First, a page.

Four Swords Adventures Was a Costly but Brilliant Experiment From Nintendo

How many Links is too many?

key art from The Legend of Zelda Four Swords Adventure

If you’ve played one Legend of Zelda game, you know the premise for almost all of them. Ganondorf — or occasionally a substitute villain — is threatening the kingdom of Hyrule, and only the lone swordsman Link can stop him. Well, except for that one time when it took four Links to stop him. Nintendo has experimented a lot with The Legend of Zelda over the years, but it’s rarely made something as risky as Four Swords Adventures, a one to four-player GameCube adventure that celebrates its North American launch anniversary this week.

In 2002, A Link to the Past for the Game Boy Advance included the multiplayer mode Four Swords, which let two to four players make their way through dungeons together while racing to collect more rupees than their pals. Two years later, that idea would be expanded into a full game with Four Swords Adventures, which launched on March 18 in Japan before coming to North America on June 7.

Why settle for one Link when you could have four?


Nintendo being Nintendo, its multiplayer Zelda experiment was more interesting and far less simple than it could have been. In the game’s story, Link has been split into four parts, each with a different colored tunic. Rather than four players teaming up with their own GameCube controller, each player uses a separate Game Boy Advance hooked up to the console with a link cable to control their own individual Link (I don’t think Nintendo meant that as a pun). It may sound like requiring multiple consoles would make Four Swords Adventures a pretty expensive game to play — and it was! Nintendo hasn’t released official figures, but Four Swords Adventures is reportedly the worst-selling game in the series, moving fewer than one million units over its lifetime.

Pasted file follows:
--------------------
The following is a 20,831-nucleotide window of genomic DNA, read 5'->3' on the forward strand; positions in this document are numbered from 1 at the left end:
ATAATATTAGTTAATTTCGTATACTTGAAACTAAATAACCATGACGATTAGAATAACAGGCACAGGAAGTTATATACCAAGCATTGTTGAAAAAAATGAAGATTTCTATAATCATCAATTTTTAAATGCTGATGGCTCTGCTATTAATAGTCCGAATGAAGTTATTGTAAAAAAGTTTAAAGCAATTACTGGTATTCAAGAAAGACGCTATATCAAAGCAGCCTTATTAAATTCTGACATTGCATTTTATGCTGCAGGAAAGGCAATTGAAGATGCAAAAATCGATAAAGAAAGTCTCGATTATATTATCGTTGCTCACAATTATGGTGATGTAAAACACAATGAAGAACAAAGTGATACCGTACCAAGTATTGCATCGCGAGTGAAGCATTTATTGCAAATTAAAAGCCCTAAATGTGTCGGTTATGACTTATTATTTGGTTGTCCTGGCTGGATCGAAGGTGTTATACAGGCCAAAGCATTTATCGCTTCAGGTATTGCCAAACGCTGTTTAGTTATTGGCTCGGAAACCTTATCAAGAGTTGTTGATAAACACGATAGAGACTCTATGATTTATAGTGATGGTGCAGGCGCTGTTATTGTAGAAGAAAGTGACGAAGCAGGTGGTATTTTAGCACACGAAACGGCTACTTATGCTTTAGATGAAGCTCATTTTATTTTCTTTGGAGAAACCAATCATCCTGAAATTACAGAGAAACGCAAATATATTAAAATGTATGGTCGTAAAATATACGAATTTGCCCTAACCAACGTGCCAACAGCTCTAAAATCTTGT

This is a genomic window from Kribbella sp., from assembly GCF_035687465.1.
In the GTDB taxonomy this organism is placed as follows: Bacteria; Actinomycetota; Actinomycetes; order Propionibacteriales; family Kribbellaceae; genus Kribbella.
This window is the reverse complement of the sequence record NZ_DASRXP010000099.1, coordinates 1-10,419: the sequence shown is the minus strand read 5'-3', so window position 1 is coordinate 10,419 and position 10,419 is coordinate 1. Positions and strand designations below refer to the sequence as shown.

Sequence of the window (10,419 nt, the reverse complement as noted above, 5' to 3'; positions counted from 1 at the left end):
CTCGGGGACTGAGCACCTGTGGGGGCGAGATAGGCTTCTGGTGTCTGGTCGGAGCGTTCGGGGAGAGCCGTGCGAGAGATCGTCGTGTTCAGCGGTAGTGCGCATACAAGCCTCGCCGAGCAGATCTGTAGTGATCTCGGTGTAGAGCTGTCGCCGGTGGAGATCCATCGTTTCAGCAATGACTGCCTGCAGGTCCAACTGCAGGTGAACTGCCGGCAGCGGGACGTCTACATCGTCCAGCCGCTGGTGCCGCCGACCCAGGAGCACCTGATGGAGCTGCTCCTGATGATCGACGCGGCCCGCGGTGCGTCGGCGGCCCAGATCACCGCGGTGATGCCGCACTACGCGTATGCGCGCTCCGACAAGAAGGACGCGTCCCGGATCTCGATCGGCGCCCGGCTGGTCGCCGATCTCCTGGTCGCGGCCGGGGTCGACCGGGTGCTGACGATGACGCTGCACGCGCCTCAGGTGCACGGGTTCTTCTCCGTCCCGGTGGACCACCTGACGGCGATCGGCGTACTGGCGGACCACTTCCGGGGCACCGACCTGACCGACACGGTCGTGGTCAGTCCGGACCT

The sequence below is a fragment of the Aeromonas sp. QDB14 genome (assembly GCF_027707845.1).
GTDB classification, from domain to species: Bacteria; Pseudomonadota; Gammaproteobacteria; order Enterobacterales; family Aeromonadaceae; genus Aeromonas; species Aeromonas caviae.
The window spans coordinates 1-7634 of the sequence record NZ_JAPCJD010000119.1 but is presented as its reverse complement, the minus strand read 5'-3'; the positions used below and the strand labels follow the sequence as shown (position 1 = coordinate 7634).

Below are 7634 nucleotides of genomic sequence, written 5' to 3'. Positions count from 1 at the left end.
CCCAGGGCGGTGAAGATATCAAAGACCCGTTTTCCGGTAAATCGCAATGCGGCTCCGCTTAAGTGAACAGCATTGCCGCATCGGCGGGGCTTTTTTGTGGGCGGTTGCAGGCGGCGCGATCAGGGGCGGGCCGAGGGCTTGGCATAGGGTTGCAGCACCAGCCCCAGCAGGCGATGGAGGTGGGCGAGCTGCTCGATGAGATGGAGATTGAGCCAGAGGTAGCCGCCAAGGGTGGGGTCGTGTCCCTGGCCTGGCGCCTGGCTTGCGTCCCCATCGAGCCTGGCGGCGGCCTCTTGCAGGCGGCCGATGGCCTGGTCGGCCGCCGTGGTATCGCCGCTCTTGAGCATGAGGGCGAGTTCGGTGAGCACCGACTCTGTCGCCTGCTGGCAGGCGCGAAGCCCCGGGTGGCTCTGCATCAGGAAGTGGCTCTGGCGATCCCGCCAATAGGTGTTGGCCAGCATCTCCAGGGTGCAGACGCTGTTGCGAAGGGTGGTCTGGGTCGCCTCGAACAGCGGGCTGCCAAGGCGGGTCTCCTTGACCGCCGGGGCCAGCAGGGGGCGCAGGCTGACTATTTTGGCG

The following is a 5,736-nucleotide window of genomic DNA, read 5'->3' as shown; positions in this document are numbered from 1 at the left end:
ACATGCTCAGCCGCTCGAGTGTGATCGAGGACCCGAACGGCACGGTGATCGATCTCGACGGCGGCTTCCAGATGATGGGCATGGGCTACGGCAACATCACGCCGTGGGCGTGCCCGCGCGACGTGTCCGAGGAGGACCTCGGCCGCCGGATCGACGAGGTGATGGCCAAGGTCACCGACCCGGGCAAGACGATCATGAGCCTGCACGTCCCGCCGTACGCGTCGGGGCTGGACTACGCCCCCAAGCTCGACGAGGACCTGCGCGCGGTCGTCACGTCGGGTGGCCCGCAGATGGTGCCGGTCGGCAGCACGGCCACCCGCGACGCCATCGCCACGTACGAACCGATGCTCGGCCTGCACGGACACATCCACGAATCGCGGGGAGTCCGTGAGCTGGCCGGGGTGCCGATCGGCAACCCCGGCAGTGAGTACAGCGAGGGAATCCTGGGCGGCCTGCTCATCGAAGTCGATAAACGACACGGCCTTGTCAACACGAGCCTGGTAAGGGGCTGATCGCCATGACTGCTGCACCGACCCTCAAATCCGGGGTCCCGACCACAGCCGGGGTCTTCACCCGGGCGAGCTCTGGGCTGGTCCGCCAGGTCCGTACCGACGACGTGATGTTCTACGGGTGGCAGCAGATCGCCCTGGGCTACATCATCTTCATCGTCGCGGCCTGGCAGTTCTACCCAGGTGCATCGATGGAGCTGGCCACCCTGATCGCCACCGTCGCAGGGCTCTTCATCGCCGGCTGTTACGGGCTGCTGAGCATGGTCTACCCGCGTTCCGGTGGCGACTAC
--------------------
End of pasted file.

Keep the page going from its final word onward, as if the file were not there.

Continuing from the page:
That’s not surprising for a game that basically requires four players with their own Game Boy Advances to get the most out of the experience, but it doesn’t mean that Four Swords Adventures has nothing to offer. While its puzzles were generally a bit simpler than those in the series’ best installments, they did make novel use of the multiplayer format by requiring the Links to split up and perform actions in tandem, which is something other Legend of Zelda games can’t do.

The best part of Four Swords Adventures, though, is how it uses its gimmicky Game Boy Advance connection. While it may not stack up to the GameCube controller when it comes to comfort, the Game Boy Advance does have a huge advantage over a traditional controller — its screen. Most of the time, all four Links play on the same screen, just like in many other multiplayer games. But when one player splits off to explore or tackle a different challenge from the others, their character moves to their corresponding Game Boy Advance screen, rather than using a traditional splitscreen format. That means that the players who choose to stick together get the advantage of a whole TV screen, while stray players get to have their own handheld adventure.

Four Swords Adventures turns The Legend of Zelda into a novel co-op quest.


It’s debatable whether that feature makes up for Four Swords Adventures’ other drawbacks, but there’s no denying it's a novel way to approach a multiplayer game. It’s also one of the cleverest uses of the link cable that connects the Game Boy Advance to the GameCube. Dozens of games used the link cable, but many of them just let the handheld be used as a controller, enabled special minigames, or displayed information like scores and minimaps. Four Swords Adventures instead lets players enjoy both a shared game on the main screen and small personal adventures of the Game Boy Advance, offering the best of multiplayer and single-player gaming at the same time.

The unpopularity of Four Swords Adventures and the link cable in general may be predictable, but it still feels unfortunate. Sure, on some level, pushing players to buy a GameCube, a Game Boy Advance, and a link cable accessory just to get the most out of games was motivated by Nintendo trying to get as much money out of them as possible. But it still led to some genuinely innovative gameplay that you just can’t get any other way. Besides, publishers are still finding ways to extract as much cash as possible from players today, and most of them are far less interesting than what Four Swords Adventures did.

Nintendo is still invested in longshot experiments more than other console makers, whether it’s launching a hybrid handheld console, releasing a cardboard VR accessory, or finding a way to turn an exercise app into an RPG. But there’s something a little more special about Four Swords Adventures, which didn’t just introduce a novel gameplay idea, it gave groups of people a new way to play together, even if it was just by letting their adventure jump seamlessly from the TV screen into their hands.

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